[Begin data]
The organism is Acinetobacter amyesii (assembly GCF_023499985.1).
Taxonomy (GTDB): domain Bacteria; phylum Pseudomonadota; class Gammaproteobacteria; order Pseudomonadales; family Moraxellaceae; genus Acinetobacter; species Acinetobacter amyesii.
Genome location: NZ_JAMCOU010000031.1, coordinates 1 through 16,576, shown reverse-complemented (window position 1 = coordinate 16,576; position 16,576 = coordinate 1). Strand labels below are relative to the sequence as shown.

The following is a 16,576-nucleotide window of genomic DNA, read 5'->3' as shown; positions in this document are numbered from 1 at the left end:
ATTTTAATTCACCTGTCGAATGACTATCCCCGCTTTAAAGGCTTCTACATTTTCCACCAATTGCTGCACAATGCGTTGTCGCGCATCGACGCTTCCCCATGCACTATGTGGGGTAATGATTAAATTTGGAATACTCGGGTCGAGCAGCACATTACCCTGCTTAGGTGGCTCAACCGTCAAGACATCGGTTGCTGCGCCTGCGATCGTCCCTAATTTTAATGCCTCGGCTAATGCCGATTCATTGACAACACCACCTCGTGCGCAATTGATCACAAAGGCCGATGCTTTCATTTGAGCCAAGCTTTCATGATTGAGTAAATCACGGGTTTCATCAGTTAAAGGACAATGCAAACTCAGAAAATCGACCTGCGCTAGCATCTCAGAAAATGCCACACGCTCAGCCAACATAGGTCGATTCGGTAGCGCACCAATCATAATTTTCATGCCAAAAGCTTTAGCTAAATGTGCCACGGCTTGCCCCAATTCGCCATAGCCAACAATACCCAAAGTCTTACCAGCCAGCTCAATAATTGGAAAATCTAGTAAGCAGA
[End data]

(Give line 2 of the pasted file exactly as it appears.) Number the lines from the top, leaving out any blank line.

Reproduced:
Taxonomy (GTDB): domain Bacteria; phylum Pseudomonadota; class Gammaproteobacteria; order Pseudomonadales; family Moraxellaceae; genus Acinetobacter; species Acinetobacter amyesii.